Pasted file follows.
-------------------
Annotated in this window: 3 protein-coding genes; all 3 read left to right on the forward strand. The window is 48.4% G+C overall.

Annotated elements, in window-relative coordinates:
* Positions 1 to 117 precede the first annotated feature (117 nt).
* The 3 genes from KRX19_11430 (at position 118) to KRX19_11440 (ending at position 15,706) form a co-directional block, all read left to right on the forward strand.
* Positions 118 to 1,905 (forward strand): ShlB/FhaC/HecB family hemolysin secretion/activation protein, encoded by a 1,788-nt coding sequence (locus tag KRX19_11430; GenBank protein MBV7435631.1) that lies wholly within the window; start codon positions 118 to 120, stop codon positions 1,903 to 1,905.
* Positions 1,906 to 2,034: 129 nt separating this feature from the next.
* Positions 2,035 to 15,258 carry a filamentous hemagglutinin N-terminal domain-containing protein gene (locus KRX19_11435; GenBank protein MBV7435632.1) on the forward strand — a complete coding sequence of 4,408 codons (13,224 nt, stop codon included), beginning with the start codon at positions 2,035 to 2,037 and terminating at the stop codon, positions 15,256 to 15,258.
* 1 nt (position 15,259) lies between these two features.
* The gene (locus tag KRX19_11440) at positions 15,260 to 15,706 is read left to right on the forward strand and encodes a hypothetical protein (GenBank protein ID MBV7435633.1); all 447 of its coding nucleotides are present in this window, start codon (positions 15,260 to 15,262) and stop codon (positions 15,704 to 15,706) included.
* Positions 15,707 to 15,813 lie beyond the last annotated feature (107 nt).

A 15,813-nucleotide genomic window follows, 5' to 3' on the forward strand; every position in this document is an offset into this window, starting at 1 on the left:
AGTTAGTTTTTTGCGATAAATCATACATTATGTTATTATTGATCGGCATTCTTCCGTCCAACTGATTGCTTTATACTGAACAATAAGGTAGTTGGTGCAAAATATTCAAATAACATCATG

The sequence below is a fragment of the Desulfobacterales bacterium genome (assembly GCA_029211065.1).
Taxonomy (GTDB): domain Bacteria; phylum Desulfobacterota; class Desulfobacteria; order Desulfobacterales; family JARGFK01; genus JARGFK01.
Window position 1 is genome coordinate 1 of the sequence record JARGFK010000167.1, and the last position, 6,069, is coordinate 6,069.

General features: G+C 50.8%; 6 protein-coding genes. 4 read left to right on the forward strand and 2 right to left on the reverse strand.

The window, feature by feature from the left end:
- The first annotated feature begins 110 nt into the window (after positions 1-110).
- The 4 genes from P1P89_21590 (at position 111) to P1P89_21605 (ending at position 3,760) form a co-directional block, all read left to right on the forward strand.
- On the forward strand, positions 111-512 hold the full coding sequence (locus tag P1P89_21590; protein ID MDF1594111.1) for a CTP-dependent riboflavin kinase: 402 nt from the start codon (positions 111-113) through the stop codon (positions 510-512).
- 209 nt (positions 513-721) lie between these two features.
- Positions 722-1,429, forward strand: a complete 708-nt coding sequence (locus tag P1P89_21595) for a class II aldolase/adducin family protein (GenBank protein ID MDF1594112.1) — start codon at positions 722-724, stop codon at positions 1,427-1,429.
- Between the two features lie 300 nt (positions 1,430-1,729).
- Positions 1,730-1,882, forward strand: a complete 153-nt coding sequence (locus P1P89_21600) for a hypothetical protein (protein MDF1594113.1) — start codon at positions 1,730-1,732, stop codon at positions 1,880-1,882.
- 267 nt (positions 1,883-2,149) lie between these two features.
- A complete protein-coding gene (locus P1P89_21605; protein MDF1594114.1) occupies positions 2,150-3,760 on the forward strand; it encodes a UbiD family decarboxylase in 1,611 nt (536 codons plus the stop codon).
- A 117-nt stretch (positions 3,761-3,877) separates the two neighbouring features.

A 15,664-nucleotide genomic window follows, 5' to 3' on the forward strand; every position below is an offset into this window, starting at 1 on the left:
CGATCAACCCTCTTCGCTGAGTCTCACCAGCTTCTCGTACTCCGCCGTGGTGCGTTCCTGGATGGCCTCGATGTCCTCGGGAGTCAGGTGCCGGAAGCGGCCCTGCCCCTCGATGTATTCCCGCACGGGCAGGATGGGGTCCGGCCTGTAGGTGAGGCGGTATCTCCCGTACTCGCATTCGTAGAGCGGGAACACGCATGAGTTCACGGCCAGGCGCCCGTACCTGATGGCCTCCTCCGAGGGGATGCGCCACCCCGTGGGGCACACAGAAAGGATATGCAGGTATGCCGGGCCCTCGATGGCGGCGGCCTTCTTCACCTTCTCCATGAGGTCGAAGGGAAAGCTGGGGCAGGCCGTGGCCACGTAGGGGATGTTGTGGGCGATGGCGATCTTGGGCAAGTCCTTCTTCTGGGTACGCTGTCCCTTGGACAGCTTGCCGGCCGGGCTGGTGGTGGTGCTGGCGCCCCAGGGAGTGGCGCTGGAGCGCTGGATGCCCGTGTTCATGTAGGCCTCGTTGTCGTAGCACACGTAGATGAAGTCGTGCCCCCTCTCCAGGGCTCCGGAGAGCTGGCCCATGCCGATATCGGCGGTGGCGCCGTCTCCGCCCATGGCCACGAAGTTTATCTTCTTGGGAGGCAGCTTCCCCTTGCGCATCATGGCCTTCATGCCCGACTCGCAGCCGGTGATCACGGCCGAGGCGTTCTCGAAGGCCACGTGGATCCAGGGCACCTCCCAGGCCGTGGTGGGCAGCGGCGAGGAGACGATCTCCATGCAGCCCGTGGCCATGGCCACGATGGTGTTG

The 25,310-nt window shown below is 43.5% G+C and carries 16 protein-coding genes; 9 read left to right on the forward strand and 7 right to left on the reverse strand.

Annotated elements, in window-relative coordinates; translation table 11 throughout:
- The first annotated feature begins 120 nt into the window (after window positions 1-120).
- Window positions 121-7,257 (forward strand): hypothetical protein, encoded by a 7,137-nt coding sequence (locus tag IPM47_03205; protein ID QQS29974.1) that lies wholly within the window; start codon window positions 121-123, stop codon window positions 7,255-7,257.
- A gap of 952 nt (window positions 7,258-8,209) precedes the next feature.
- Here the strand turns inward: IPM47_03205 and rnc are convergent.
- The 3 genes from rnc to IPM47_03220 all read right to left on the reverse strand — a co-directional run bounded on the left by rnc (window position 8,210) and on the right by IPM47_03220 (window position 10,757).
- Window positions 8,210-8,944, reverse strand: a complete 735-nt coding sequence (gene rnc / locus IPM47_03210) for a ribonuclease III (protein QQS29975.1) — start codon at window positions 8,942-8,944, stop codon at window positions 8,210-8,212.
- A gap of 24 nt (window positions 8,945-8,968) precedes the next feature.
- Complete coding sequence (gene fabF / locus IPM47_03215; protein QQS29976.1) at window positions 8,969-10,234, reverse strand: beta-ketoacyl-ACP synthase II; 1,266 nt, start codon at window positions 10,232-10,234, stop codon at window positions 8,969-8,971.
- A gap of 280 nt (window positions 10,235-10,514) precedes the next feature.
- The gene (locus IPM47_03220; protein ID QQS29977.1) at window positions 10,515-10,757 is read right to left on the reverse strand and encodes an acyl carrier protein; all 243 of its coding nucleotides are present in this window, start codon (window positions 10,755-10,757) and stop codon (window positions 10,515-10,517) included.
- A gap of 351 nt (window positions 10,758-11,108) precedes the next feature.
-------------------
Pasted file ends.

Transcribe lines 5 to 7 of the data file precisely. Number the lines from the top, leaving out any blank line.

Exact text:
* Positions 118 to 1,905 (forward strand): ShlB/FhaC/HecB family hemolysin secretion/activation protein, encoded by a 1,788-nt coding sequence (locus tag KRX19_11430; GenBank protein MBV7435631.1) that lies wholly within the window; start codon positions 118 to 120, stop codon positions 1,903 to 1,905.
* Positions 1,906 to 2,034: 129 nt separating this feature from the next.
* Positions 2,035 to 15,258 carry a filamentous hemagglutinin N-terminal domain-containing protein gene (locus KRX19_11435; GenBank protein MBV7435632.1) on the forward strand — a complete coding sequence of 4,408 codons (13,224 nt, stop codon included), beginning with the start codon at positions 2,035 to 2,037 and terminating at the stop codon, positions 15,256 to 15,258.